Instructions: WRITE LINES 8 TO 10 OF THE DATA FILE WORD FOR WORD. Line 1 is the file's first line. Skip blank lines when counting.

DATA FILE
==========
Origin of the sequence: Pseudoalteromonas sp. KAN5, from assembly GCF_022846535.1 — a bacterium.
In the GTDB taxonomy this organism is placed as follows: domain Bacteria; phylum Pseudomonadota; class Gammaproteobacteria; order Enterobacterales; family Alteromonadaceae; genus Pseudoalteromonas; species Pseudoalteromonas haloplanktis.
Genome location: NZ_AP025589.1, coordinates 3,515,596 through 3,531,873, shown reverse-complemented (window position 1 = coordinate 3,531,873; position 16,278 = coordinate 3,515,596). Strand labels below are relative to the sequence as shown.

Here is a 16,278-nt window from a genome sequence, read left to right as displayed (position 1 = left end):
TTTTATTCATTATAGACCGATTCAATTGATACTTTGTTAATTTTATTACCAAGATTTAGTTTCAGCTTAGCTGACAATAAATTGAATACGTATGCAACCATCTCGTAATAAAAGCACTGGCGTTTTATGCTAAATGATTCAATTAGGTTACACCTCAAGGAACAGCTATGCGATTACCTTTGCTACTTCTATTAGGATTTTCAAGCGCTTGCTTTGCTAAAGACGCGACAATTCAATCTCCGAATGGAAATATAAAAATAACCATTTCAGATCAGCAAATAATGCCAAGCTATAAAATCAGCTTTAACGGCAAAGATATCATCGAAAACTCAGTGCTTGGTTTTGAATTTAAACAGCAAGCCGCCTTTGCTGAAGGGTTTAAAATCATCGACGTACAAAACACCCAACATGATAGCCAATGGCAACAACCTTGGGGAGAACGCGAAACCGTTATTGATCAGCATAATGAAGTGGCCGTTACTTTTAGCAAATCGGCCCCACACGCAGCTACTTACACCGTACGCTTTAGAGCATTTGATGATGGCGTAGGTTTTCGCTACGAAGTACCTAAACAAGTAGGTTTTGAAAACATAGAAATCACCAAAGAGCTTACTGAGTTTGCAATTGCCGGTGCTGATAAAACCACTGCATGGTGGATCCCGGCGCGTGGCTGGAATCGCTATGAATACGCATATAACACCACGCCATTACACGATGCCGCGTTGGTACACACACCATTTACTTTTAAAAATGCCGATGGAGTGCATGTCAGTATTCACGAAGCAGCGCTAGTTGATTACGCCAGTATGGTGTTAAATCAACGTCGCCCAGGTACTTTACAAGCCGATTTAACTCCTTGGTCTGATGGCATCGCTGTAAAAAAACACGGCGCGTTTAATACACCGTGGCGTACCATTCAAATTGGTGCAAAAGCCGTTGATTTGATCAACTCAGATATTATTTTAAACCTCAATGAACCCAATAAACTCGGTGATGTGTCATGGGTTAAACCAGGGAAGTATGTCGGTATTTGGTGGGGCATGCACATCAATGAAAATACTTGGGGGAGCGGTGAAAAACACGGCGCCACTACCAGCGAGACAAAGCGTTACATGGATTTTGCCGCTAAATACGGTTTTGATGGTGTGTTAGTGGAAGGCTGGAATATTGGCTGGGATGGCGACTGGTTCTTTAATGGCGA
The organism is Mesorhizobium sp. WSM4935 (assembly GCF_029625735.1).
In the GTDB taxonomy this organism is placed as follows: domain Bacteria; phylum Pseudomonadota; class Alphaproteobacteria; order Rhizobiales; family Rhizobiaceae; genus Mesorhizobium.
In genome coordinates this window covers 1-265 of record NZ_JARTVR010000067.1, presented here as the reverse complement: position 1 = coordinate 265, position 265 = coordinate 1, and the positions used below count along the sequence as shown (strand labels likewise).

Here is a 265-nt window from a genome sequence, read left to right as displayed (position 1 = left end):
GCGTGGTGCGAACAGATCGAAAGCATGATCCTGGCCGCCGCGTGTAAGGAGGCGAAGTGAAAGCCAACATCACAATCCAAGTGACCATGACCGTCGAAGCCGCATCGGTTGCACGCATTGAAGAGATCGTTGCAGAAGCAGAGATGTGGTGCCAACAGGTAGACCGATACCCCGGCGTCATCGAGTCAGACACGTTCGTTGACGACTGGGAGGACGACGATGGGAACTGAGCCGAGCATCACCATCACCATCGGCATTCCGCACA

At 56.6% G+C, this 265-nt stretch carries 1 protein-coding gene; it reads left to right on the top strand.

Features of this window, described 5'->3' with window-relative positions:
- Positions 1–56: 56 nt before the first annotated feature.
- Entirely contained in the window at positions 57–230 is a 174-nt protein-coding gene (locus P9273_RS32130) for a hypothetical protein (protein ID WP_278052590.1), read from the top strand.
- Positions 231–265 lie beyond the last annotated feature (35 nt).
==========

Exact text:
In genome coordinates this window covers 1-265 of record NZ_JARTVR010000067.1, presented here as the reverse complement: position 1 = coordinate 265, position 265 = coordinate 1, and the positions used below count along the sequence as shown (strand labels likewise).

Here is a 265-nt window from a genome sequence, read left to right as displayed (position 1 = left end):
GCGTGGTGCGAACAGATCGAAAGCATGATCCTGGCCGCCGCGTGTAAGGAGGCGAAGTGAAAGCCAACATCACAATCCAAGTGACCATGACCGTCGAAGCCGCATCGGTTGCACGCATTGAAGAGATCGTTGCAGAAGCAGAGATGTGGTGCCAACAGGTAGACCGATACCCCGGCGTCATCGAGTCAGACACGTTCGTTGACGACTGGGAGGACGACGATGGGAACTGAGCCGAGCATCACCATCACCATCGGCATTCCGCACA